4 8 16 32 Query Size Moving Objects MDM Tutorial 42 64 Spatio-temporal Selectivity Estimation Estimating the selectivity of spatio-temporal operators is crucial in determining the best plan for spatio-temporal queries SELECT ObjectID FROM MovingObjects M WHERE Type = Truck INSIDE Region R INSIDE

SELECT SELECT INSIDE May 2007 MDM Tutorial 43 Spatio-temporal Histograms Moving objects in D-dimensional space are mapped to 2D- dimensional histogram buckets x x t t May 2007 MDM Tutorial 44

Spatio-temporal Histograms with Query Feedback Estimating the selectivity of spatio-temporal operators is crucial in determining the best plan for spatio-temporal queries 10% 6.25% 6.98% 6.98% 6.25% 6.01% Q1 6.25% 6.25% 6.01% 6.25% 6.98% 6.25% 6.98% 6.25% 6.01% 6.25% 6.01% 6.25% 6.01% 6.25% 6.01% 6.25% 6.01%

6.25% 6.01% 6.25% 6.01% 6.25% 6.01% 6.25% 6.01% 6.25% 6.01% Query Query Optimizer Spatio-temporal Histogram Query plan Query Executer May 2007 Feedback MDM Tutorial 45

Adaptive Query Optimization Continuous queries last for SELECT ObjectID FROM MovingObjects M WHERE Type = Truck INSIDE Region R long time (hours, days, weeks) Environment variables are likely to change The initial decision for building a query plan may not be valid after a while SELECT INSIDE INSIDE SELECT Moving Objects

Moving Objects Need continuous optimization and ability to change the query plan: Training period: Spatio-temporal histogram, periodicity mining Online detection of changes May 2007 MDM Tutorial 46 Tutorial Outline Location-aware Environments Location-aware Snapshot Query Processing Location-aware Continuous Query Processing Scalable Execution of Continuous Queries Location-aware Query Optimizer Uncertainty in Location-aware Query Processing Case Study Open Research Issues May 2007

MDM Tutorial 47 Uncertainty in Moving Objects Location information from moving objects is inherently inaccurate Sources of uncertainty: Sampling. A moving object sends its location information once every t time units. Within any two consecutive locations, we have no clue about the objects exact location Reading accuracy. Location-aware devices do not provide the exact location Object movement and network delay. By the time that a certain reading is received by the server, the moving object has already changed its location May 2007 MDM Tutorial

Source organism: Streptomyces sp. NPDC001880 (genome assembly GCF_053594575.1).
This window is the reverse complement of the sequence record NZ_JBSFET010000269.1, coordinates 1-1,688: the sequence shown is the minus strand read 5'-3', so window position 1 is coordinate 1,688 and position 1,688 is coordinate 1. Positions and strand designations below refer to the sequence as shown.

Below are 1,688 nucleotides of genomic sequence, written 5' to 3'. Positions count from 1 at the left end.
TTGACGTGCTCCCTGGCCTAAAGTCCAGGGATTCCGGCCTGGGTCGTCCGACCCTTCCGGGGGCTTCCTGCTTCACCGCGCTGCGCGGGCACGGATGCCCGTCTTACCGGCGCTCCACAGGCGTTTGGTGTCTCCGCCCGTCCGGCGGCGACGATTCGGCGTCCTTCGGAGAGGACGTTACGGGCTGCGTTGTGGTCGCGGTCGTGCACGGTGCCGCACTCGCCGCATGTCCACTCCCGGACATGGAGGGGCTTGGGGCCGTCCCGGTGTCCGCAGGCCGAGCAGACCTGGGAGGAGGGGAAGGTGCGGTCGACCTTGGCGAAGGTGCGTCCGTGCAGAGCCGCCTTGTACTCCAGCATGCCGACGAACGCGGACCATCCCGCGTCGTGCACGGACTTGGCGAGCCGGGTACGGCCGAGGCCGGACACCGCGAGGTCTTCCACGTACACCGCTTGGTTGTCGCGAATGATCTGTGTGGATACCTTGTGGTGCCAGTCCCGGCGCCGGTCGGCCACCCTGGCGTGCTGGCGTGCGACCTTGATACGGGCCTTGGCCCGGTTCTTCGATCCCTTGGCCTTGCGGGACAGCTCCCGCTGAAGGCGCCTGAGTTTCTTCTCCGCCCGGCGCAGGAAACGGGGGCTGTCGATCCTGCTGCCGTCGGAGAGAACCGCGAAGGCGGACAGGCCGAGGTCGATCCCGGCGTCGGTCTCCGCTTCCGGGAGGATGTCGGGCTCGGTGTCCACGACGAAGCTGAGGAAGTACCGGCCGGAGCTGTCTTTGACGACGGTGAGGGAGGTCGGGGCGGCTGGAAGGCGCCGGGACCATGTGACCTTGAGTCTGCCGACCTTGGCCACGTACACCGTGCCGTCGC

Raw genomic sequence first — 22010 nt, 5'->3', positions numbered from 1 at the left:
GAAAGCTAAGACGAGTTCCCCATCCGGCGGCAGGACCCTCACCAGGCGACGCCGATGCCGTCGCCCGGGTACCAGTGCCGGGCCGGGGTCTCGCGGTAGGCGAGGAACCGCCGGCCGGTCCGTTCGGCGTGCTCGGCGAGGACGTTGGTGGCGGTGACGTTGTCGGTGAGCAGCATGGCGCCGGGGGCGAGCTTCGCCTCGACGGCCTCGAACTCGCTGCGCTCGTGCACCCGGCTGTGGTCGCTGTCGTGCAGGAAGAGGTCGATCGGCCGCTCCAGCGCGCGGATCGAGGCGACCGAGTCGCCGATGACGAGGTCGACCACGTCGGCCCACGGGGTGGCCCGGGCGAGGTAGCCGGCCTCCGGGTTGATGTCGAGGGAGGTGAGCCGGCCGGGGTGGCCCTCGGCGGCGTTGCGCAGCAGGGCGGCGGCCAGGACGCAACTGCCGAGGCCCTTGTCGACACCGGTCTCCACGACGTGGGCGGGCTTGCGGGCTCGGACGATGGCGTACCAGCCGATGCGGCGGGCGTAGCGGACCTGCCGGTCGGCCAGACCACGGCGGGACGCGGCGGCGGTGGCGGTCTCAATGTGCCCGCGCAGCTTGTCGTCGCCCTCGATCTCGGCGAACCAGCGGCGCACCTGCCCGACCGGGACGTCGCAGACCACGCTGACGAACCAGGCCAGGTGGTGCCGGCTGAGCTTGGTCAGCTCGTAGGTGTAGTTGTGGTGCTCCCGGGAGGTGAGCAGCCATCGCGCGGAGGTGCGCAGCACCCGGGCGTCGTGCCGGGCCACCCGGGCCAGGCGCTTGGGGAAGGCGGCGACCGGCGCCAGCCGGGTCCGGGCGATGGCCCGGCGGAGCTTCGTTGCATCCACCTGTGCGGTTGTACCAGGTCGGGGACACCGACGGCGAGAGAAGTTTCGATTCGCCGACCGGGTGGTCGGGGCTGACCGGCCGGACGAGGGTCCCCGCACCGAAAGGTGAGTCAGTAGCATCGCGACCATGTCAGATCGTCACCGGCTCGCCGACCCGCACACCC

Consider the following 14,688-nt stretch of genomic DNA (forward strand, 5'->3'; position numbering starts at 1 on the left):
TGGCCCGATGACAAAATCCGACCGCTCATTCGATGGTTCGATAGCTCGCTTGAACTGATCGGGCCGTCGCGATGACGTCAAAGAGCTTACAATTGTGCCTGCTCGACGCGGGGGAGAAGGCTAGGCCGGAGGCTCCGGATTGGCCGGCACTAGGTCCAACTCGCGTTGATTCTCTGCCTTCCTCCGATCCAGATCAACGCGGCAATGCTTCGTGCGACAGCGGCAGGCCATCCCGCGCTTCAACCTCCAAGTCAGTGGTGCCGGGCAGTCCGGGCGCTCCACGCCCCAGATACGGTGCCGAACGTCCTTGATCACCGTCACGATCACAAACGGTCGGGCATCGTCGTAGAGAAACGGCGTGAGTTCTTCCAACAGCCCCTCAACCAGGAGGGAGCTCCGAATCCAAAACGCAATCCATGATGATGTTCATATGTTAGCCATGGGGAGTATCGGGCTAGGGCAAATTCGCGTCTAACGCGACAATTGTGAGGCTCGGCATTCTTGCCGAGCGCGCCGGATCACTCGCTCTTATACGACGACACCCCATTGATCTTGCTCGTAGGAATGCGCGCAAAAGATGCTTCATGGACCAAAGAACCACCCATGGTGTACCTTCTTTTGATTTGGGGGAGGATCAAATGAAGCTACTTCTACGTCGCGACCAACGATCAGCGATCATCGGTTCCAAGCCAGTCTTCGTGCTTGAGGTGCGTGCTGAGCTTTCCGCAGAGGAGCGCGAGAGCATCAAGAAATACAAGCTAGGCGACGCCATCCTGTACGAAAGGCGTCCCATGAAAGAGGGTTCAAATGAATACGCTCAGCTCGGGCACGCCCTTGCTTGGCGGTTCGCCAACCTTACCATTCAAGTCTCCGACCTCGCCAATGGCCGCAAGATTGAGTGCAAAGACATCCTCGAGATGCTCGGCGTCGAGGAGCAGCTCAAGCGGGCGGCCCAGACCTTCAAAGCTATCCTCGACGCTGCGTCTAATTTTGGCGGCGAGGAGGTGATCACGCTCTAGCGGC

48 Uncertainty in Moving Objects Historical data (Trajectories) Current data T01+210 May 2007 MDM Tutorial 49 Uncertainty in Moving Objects Error in Query Answer Range Queries Nearest Neighbor Queries May 2007 MDM Tutorial 50 Representing Uncertain Data using Ellipses Given :

Start point End point Maximum possible speed Maximum traveling distance S If S is greater than the distance between the two end points, then the moving object may have deviated from the given route May 2007 MDM Tutorial 51 Representing Uncertain Data using Cylinders Given: Start and end points Constraint: An object would report its location only if it is deviated by a certain distance r from the predicted trajectory r May 2007 MDM Tutorial

52 Representing Uncertain Data in Road Networks Given: Start and end points Constraints : Deviation threshold r Speed threshold v May 2007 MDM Tutorial 53 Querying Uncertain Data Uncertain Keywords KEYWORDS: Probability: possibly, definitely Temporal: sometimes, always

Spatial: somewhere, everywhere Examples: What are the objects that are possibly sometimes within area R at time interval T? What are the objects that definitely passed through a certain region? Retrieve all the objects that are always inside a certain region Retrieve all the objects that are sometimes definitely inside region R May 2007 MDM Tutorial 54 Querying Uncertain Data Uncertain Keywords (Cont.) Q4 Q2 O

Q1 Q3 Object O is definitely always in Q1 Object O is possibly always in Q2 Object O is definitely sometimes in Q3 Object O is possibly sometimes in Q4 May 2007 MDM Tutorial 55 Querying Uncertain Data Probabilistic Queries With each query answer, associate a probability that this answer is true The answer set of a query Q is represented as a set of tuples where ID is the tuple identifier and p is the probability that the object ID belongs to the answer set of Q Assumptions: Objects can lie anywhere uniformly within their

uncertainty region May 2007 MDM Tutorial 56 Querying Uncertain Data Probabilistic Range Queries A C E D F Query Answer: B (B, 50%) (C, 90%)

D E (F, 30%) May 2007 MDM Tutorial 57 Querying Uncertain Data Probabilistic Nearest-Neighbor Queries A C E D F B Query Answer (k=1): (C, p1) (D, p2) (E, p3) May 2007

MDM Tutorial 58 Tutorial Outline Location-aware Environments Location-aware Snapshot Query Processing Location-aware Continuous Query Processing Scalable Execution of Continuous Queries Location-aware Query Optimizer Uncertainty in Location-aware Query Processing Case Studies DOMINO SECONDO PLACE Open Research Issues May 2007 MDM Tutorial 59 Case Study I DOMINO DOMINO: Databases fOr MovINg Objects tracking Built on top of database management systems using a three- layers approach; the DBMS layer, the GIS layer, and the DOMINO layer

Utilize dynamic attributes for future predicted locations Manage uncertainty that is inherent in future motion plans Support various location models: Exact point location An area in which the object is located in An approximate motion plan A complete motion plan May 2007 MDM Tutorial 60 DOMINO Architecture DOMINO Arc-View GIS Object-Relational DBMS Informix/Oracle May 2007